David S. Waugh, Ph.D.
The Protein Engineering Section combines X-ray crystallography with strong molecular biology support to enhance and accelerate studies of protein function and drug development. A number of highly collaborative projects are currently underway, involving kinases, phosphatases, proteases and other enzymes. We also contribute to the development of new and improved methods and reagents for the production of recombinant proteins. In particular, we are interested in understanding how certain highly soluble proteins are able to prevent the aggregation and promote the proper folding of their fusion partners, and in exploiting proteases as reagents for the removal of affinity tags.
The Protein Engineering Section combines X-ray crystallography with strong molecular biology support to enhance and accelerate studies of protein function and drug development. A number of highly collaborative projects are currently underway.
With Dr. John (Jay) Schneekloth (CCR's Chemical Biology Laboratory), we are attempting to develop inhibitors/chemical probes of Ubc9, the lone SUMO-conjugating enzyme in humans. SUMOylation regulates a wide variety of biological processes, and defects in SUMO homeostasis are associated with many diseases including cancer. High-resolution crystal structures of Ubc9 with drug-like ligands are being sought and obtained by fragment screening and other complementary approaches.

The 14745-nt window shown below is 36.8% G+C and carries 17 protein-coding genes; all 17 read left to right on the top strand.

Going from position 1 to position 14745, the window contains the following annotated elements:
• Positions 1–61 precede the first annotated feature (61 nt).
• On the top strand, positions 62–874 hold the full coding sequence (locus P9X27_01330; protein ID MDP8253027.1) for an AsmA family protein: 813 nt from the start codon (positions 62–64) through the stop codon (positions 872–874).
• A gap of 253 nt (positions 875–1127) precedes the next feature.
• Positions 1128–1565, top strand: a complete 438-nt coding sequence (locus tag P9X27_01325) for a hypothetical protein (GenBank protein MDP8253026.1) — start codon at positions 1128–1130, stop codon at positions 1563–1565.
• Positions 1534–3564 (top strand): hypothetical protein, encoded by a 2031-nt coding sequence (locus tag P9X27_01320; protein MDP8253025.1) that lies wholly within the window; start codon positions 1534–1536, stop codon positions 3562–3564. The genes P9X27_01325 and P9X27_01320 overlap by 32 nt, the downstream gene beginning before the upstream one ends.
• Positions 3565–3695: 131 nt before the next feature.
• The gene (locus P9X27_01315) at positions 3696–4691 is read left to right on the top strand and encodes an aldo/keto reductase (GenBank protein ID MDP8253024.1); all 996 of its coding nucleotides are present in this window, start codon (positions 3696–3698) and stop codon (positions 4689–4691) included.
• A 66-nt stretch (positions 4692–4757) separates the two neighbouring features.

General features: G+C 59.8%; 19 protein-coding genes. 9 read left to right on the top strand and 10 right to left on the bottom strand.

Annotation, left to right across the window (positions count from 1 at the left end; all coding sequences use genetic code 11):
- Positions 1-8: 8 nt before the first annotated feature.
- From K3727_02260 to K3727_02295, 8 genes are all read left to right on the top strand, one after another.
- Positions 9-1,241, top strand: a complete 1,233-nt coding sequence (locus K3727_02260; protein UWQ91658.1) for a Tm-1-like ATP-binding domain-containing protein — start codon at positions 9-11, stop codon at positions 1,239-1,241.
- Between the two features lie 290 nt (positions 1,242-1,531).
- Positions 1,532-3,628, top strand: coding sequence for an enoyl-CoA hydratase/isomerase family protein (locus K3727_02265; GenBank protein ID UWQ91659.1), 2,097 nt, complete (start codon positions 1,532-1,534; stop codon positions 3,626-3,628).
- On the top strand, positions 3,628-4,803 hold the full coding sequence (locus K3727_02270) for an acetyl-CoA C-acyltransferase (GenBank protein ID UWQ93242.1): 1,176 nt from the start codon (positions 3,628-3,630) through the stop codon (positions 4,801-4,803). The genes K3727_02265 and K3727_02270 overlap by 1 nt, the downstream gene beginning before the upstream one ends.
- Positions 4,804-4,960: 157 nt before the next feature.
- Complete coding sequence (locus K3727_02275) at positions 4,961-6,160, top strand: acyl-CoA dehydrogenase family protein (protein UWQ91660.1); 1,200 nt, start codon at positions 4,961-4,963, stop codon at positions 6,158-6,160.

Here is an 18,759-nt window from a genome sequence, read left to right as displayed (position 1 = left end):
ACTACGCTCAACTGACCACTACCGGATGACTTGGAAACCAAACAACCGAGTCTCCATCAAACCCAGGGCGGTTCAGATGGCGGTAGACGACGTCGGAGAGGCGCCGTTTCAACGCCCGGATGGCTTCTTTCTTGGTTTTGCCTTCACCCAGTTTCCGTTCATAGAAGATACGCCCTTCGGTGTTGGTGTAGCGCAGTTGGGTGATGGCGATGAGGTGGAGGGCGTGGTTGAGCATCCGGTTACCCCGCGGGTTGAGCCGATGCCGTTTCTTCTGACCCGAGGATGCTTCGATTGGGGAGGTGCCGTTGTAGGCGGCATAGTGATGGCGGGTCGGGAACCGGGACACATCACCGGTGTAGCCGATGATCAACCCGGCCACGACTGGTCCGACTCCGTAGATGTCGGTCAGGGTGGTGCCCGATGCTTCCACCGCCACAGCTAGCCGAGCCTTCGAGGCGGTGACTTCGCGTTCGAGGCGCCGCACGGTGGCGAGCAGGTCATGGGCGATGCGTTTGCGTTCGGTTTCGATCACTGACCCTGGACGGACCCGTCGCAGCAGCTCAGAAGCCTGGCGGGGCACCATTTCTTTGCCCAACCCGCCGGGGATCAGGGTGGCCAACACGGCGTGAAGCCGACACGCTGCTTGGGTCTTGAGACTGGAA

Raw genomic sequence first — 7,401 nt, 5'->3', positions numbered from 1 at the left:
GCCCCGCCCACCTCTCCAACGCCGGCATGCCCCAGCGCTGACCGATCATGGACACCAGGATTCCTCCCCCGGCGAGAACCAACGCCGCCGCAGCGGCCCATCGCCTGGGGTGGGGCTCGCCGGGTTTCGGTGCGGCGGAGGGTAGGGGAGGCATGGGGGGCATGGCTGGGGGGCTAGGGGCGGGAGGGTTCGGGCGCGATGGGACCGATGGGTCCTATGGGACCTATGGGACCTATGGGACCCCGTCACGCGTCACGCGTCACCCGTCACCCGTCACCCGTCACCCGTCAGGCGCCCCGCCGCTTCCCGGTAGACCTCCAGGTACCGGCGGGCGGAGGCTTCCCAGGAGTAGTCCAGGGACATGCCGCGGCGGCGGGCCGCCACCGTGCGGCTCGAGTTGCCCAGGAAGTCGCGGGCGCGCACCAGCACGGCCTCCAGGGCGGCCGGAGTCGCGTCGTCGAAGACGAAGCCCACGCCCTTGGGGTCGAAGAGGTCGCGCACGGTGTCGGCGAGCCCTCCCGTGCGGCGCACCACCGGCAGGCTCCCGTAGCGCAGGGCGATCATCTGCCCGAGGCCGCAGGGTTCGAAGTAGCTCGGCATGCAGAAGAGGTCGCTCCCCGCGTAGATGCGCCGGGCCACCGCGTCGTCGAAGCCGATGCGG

Human tyrosyl-DNA phosphodiesterase 1 (Tdp-1) is the focus of another project. Tdp1 inhibitors are expected to act synergistically with topoisomerase 1-targeting drugs (camptothecins, indenoisoquinolines), topoisomerase 2 inhibitors (etoposide, doxorubicin), bleomycin, and DNA alkylating agents that are already used for cancer chemotherapy. In collaboration with Dr. Yves Pommier (CCR's Developmental Therapeutics Branch), we are seeking to elucidate the structural basis for inhibition of Tdp-1 by various compounds and, by extension, gain insight into how these inhibitors might be improved by rational design.
Protein phosphorylation is a reversible event that is carefully controlled by the opposing activities of kinases and phosphatases. Abnormal changes to this equilibrium often lead to deleterious effects such as deregulated cell growth and cancer. We are collaborating with Dr. Terrence Burke Jr. (CCR's Chemical Biology Laboratory), an expert in the field of protein tyrosine phosphatase (PTPase) inhibition, to develop inhibitors of PTPase epsilon, a membrane-bound enzyme that is up-regulated in human breast cancer cells and which is also a negative regulator of insulin receptor signaling. To facilitate this goal, we have recently determined a high-resolution crystal structure of the membrane-proximal catalytic domain.